Each time I read the book, I find something new. The latest (2019) read made me aware of just how pastoral Tolkien’s world must have been. He lived in a time where it was perfectly normal to walk for miles a day, across fields and large grasslands because there were no roads. Or, at least, there was a strong collective memory of such a world that he was able to to use to create Middle-Earth. From the urban 21st century, where I would worry about climbing a Scottish hill if there isn’t a clear path, this seems more alien than Orcs, Rings and Nazgul! (Also, everyone in this world always seems to know where north is, and to give and receive cardinal directions without a compass.) The descriptions, especially early in the book, of the Shire, almost make me nostalgic for a world long-gone (almost!).

I’ve never worn the One, but The Lord of the Rings has me in its grasp as surely as the Ring had Gollum.

Book details

ISBN: 9780261102309
Publisher: Harper Collins Publishers
Year of publication: 1955

The Children of Hurin

By J.R.R. Tolkien

Rating: 4 stars

This book, condensed from notes and unfinished manuscripts by JRR Tolkien’s son Christopher is set deep in the history of Middle Earth in the First Age in the midst of the Noldor’s war with Morgoth to reclaim the Silmarils. The story is covered in brief form in The Silmarillion but Christopher Tolkien explains in the introduction that, from the start, his father had intended it to be told in greater detail.

Húrin, of one of the three great houses of Men, leads his men, alongside the Elves, in battle against Morgoth in the Battle of Unnumbered Tears, which the Elves and Men lose terribly and he is captured. In punishment, Morgoth (who is a god, remember) curses his children and then sets him upon a mock throne and forces him to witness their suffering from afar.

This is pure tragedy from start to finish. Like its Greek counterpart, there is the interference of the gods in the affairs of men, the noble hero who does great things, but with a sting in the tail that turns all his achievements to dust.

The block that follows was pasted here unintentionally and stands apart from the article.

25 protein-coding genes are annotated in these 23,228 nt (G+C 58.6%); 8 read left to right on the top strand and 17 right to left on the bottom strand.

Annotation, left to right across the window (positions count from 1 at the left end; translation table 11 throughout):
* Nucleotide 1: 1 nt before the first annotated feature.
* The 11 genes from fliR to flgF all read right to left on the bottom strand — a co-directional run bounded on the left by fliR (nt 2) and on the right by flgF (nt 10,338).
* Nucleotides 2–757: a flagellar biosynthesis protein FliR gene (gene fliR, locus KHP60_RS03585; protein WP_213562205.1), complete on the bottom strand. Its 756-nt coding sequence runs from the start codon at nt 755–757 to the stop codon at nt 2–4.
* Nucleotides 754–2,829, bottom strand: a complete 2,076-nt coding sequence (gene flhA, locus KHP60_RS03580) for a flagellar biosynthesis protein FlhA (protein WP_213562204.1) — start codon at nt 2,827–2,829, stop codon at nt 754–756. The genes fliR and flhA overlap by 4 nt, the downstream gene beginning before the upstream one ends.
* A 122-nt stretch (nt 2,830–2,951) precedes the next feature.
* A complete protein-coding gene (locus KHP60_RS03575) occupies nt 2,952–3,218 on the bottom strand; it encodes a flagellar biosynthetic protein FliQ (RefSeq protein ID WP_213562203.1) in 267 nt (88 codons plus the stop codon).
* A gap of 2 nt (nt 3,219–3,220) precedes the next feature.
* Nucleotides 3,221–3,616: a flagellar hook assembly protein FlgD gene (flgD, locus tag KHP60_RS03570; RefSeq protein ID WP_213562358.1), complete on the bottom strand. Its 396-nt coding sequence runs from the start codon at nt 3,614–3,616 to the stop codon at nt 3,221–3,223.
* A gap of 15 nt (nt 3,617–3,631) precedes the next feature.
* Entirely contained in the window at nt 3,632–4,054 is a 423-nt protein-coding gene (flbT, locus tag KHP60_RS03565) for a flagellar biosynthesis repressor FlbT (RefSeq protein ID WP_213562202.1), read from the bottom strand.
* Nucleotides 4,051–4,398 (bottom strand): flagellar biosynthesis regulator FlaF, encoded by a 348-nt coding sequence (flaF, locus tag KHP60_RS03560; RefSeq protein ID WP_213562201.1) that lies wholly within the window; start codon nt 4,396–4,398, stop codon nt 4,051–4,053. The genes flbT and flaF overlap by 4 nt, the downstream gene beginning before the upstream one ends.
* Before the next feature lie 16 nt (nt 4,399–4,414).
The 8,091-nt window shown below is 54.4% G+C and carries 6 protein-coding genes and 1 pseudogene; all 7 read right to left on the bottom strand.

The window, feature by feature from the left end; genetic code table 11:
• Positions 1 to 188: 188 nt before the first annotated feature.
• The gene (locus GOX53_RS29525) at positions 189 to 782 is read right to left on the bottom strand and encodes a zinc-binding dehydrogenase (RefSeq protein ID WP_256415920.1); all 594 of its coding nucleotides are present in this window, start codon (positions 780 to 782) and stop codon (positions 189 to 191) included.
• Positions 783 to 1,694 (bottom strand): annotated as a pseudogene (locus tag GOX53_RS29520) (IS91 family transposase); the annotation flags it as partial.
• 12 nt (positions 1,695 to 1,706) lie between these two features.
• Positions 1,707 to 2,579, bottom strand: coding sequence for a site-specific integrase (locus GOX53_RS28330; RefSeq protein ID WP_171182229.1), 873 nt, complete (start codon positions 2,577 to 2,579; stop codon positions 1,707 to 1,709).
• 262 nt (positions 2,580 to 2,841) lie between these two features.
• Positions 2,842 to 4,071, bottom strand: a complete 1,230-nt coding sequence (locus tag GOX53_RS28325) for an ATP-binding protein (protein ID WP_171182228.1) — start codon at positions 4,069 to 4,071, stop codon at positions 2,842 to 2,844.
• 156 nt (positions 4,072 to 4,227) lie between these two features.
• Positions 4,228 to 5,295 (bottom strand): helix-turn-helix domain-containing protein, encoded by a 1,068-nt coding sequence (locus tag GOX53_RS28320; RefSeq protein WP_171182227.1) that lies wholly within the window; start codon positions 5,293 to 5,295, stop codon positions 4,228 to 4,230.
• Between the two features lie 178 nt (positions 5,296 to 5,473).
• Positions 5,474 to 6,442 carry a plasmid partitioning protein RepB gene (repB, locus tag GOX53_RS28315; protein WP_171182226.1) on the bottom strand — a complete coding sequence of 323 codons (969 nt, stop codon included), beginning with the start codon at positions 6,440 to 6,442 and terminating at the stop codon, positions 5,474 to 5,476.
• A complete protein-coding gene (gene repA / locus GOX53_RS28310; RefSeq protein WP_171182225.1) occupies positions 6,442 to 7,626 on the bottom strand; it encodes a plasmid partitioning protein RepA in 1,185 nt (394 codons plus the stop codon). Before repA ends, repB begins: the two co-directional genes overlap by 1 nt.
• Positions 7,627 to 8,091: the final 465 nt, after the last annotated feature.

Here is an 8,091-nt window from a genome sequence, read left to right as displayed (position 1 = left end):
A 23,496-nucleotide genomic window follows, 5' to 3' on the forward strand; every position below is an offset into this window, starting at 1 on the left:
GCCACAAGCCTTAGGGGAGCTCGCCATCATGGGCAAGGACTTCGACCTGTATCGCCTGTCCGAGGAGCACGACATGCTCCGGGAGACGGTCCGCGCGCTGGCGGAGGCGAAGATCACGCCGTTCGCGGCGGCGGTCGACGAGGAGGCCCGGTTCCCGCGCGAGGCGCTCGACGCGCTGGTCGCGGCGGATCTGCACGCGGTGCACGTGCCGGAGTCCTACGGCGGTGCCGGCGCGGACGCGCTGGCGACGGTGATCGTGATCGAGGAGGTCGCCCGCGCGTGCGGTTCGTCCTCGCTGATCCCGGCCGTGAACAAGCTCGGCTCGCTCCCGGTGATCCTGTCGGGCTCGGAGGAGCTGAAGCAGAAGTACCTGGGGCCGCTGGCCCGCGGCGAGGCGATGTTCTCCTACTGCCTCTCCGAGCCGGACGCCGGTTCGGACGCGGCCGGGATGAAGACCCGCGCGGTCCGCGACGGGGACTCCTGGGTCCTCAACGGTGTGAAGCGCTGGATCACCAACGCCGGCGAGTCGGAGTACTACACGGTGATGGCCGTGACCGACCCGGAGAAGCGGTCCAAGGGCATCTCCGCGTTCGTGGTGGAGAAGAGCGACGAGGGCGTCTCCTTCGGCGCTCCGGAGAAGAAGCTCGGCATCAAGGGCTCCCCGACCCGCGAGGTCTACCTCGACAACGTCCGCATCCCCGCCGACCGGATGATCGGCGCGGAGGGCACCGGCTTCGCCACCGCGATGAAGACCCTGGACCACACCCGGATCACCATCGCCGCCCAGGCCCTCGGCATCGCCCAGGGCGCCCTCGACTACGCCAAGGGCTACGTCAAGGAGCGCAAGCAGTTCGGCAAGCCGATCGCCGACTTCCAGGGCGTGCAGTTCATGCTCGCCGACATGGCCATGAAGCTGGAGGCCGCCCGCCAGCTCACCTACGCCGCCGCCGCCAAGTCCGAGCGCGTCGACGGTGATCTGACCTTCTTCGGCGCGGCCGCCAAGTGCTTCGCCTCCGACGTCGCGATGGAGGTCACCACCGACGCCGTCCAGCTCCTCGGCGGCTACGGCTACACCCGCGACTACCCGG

The writing feels like Tolkien and once I got over my distrust of any “new” book by a dead author I enjoyed it immensely. It does feel much more like The Silmarillion than The Lord of the Rings and although I’m not hugely familiar with historical epic myths, I suspect that’s what it was closed to in tone, with focuses on particular events in the hero’s life and then a couple of “linking” sentences to indicate that some period of time has passed (in some cases, years).

And that takes me to one little niggle about the book. Well, about the title anyway. Although it’s titled “The Children of Húrin”, the book is mostly about Húrin’s son Túrin, with his daughter Niënor only making an appearance quite late in the book and then to mostly progress Túrin’s plot. That and the huge canvas (with its background being the whole Silmarillion and beyond) meant that I had to make pretty frequent use of the genealogy and glossary of names at the back.

But this is an epic story that feels very much like it was written by JRR Tolkien and only polished a little by other hands. Recommended for Tolkien enthusiasts, but probably not for the casual reader.

Book details

ISBN: 9780618894642
Publisher: Houghton Mifflin Harcourt
Year of publication: 2007

The Lord of the Rings (The Lord of the Rings, #1-3)

By J.R.R. Tolkien

Rating: 5 stars

A book that I’ve come back to again and again since I first read it in my early teens. Setting the template for everything that was to come after it for so long, it’s a classic of the genre. Hell, it pretty much established the genre! I have come to love so much about this story (I even have a soft spot for Bombadil these days!) including its epic scale, beautifully drawn landscapes and improbable characters.

Book details

ISBN: 9780007123810
Publisher: HarperCollins
Year of publication: 1955

The Adventures of Tom Bombadil and Other Verses from the Red Book

By J.R.R. Tolkien

Rating: 3 stars

This is a collection of Tolkien’s poetry, in Hobbit style, taken from Bilbo’s Red Book. Only the first two poems refer to Bombadil, the others being general verses from Middle-Earth, and a couple of them are familiar from The Lord of the Rings.

If you like Tolkien’s poetry (and I do), you’ll enjoy these (mostly) simple poems, which can be read quite quickly.

Book details

ISBN: 9780395576472
Publisher: Houghton Mifflin (Juv)
Year of publication: 1962